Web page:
Nearly three years ago, the water crisis in Flint, Michigan had everyone’s eyes glued on the small city. This included 12-year-old Gitanjali Rao from Colorado who was so distraught over the situation that she decided to take action to ensure this catastrophe would not happen again.
The invention, which ushered Gitanjali to become the 2017 winner of the Young Scientist Challenge, is an at home lead detector called Tethys, CBS News reports.
“Imagine living day in and day out drinking contaminated water with dangerous substances like lead. Introducing Tethys, the easy to use, fast, accurate, portable and inexpensive device to detect lead in water,” Gitanjali spoke during her presentation at the national competition.
Some thousand miles away from her home, Gitanjali watched for nearly two years as the residents in Flint struggled for access to clean lead-free water.
“I’ve been following the Flint water crisis for about two years,” said Gitanjali. “Lead is mostly harmful to younger children, about my age — giving them growth defects and potentially damaging their brain.”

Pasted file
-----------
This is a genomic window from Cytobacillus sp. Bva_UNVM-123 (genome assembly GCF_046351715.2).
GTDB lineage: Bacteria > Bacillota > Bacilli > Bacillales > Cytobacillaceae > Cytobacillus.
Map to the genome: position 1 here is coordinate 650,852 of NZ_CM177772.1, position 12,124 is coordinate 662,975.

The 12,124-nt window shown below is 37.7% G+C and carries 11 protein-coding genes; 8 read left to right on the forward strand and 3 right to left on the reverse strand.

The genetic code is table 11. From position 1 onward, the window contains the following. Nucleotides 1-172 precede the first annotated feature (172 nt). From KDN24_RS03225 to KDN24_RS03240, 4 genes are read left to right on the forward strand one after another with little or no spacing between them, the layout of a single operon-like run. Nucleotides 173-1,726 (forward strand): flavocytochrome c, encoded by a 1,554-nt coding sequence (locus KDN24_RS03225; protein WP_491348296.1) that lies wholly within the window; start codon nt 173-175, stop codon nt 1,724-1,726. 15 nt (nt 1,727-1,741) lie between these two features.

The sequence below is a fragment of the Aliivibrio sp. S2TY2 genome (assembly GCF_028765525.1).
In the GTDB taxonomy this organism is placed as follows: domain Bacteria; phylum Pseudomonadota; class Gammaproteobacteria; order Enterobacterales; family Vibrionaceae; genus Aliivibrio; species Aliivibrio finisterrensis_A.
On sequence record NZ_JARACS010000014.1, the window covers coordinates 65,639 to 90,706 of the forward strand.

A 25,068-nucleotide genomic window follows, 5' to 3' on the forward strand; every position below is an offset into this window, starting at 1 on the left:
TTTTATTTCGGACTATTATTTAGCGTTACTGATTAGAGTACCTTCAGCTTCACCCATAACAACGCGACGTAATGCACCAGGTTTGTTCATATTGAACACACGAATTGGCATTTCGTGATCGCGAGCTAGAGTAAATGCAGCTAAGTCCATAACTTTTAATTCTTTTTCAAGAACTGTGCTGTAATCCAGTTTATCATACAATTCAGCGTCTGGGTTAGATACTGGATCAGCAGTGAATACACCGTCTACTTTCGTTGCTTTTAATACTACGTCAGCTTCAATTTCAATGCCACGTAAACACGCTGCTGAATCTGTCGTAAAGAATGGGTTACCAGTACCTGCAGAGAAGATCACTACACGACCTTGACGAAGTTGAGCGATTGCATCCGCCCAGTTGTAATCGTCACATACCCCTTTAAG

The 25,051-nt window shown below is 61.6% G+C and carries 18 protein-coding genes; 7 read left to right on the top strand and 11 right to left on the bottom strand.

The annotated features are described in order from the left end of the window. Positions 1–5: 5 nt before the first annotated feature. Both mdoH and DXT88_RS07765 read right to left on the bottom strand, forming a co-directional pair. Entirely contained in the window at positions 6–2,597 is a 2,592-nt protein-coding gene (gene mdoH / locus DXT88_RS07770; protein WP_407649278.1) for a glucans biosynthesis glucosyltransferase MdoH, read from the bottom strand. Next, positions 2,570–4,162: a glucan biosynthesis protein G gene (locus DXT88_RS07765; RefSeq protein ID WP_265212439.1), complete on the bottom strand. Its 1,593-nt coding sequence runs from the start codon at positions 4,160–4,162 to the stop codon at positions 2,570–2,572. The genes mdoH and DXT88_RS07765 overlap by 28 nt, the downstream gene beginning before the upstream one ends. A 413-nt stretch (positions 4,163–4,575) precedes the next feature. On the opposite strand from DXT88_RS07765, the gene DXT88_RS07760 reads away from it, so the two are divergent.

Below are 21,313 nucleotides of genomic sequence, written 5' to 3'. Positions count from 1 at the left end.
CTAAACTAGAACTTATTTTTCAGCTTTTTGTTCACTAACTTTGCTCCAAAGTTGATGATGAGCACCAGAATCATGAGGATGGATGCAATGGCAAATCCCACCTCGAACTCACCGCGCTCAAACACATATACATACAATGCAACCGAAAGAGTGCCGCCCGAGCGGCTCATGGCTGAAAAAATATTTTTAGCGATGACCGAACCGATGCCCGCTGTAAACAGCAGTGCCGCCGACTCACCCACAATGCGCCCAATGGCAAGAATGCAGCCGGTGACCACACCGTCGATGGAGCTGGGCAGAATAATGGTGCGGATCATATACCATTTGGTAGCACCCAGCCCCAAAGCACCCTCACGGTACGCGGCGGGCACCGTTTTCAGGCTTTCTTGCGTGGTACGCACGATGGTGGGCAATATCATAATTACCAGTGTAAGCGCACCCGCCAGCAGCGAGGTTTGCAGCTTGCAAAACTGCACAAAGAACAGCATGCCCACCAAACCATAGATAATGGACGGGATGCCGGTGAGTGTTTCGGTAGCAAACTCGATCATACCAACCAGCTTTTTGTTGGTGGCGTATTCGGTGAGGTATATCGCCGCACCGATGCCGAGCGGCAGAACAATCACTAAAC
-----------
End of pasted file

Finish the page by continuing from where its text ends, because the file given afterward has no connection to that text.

In Flint, nearly 100,000 residents reportedly drank lead contaminated water unknowingly for more than a year and to this day Flint still does not have clean water.
“That’s not something I want to go through, what the Flint residents went through .. our water quality’s just as important as doctor’s appointments or dentist’s appointments,” Gitanjali said.
Her invention allows consumers to detect lead within seconds using carbon molecules and a mobile app versus having to wait days for water samples to be sent to a lab.
Gitanjali’s teacher, Simi Basu, is confident in her ability to bring Tethys into the market for the greater good. “I am so confident that she will be able to take it to the market if we keep providing her help,” Basu said to CBS, calling Gitanjali a “risk taker — she’s not afraid to fail.”